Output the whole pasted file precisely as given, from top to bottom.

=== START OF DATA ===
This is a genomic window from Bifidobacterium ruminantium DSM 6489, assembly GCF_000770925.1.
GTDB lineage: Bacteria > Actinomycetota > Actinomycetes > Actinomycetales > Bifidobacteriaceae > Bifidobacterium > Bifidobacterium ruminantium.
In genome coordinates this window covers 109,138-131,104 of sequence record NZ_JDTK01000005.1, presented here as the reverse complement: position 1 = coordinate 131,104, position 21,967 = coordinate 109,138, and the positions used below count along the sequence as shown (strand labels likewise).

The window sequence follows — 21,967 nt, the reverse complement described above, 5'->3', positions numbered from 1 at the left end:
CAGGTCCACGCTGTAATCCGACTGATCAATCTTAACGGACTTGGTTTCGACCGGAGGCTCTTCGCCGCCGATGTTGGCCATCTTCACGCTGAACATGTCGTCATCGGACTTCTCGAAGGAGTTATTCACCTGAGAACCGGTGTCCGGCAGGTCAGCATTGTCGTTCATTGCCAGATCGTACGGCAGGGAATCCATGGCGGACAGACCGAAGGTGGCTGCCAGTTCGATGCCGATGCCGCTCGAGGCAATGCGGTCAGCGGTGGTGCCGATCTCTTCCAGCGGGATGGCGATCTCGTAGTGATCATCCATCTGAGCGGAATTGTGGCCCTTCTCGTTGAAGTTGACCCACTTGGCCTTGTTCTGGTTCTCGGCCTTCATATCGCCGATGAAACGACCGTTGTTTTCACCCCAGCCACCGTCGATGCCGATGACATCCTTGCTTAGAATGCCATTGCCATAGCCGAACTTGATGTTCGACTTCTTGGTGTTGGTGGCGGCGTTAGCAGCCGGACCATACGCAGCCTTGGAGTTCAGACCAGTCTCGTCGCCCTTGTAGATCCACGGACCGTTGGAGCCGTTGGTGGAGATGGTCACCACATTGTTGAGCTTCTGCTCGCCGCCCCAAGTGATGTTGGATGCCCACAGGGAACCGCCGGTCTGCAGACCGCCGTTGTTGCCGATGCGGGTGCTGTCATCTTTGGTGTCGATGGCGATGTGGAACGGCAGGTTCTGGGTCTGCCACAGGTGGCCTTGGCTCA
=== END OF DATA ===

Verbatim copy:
This is a genomic window from Bifidobacterium ruminantium DSM 6489, assembly GCF_000770925.1.
GTDB lineage: Bacteria > Actinomycetota > Actinomycetes > Actinomycetales > Bifidobacteriaceae > Bifidobacterium > Bifidobacterium ruminantium.
In genome coordinates this window covers 109,138-131,104 of sequence record NZ_JDTK01000005.1, presented here as the reverse complement: position 1 = coordinate 131,104, position 21,967 = coordinate 109,138, and the positions used below count along the sequence as shown (strand labels likewise).

The window sequence follows — 21,967 nt, the reverse complement described above, 5'->3', positions numbered from 1 at the left end:
CAGGTCCACGCTGTAATCCGACTGATCAATCTTAACGGACTTGGTTTCGACCGGAGGCTCTTCGCCGCCGATGTTGGCCATCTTCACGCTGAACATGTCGTCATCGGACTTCTCGAAGGAGTTATTCACCTGAGAACCGGTGTCCGGCAGGTCAGCATTGTCGTTCATTGCCAGATCGTACGGCAGGGAATCCATGGCGGACAGACCGAAGGTGGCTGCCAGTTCGATGCCGATGCCGCTCGAGGCAATGCGGTCAGCGGTGGTGCCGATCTCTTCCAGCGGGATGGCGATCTCGTAGTGATCATCCATCTGAGCGGAATTGTGGCCCTTCTCGTTGAAGTTGACCCACTTGGCCTTGTTCTGGTTCTCGGCCTTCATATCGCCGATGAAACGACCGTTGTTTTCACCCCAGCCACCGTCGATGCCGATGACATCCTTGCTTAGAATGCCATTGCCATAGCCGAACTTGATGTTCGACTTCTTGGTGTTGGTGGCGGCGTTAGCAGCCGGACCATACGCAGCCTTGGAGTTCAGACCAGTCTCGTCGCCCTTGTAGATCCACGGACCGTTGGAGCCGTTGGTGGAGATGGTCACCACATTGTTGAGCTTCTGCTCGCCGCCCCAAGTGATGTTGGATGCCCACAGGGAACCGCCGGTCTGCAGACCGCCGTTGTTGCCGATGCGGGTGCTGTCATCTTTGGTGTCGATGGCGATGTGGAACGGCAGGTTCTGGGTCTGCCACAGGTGGCCTTGGCTCA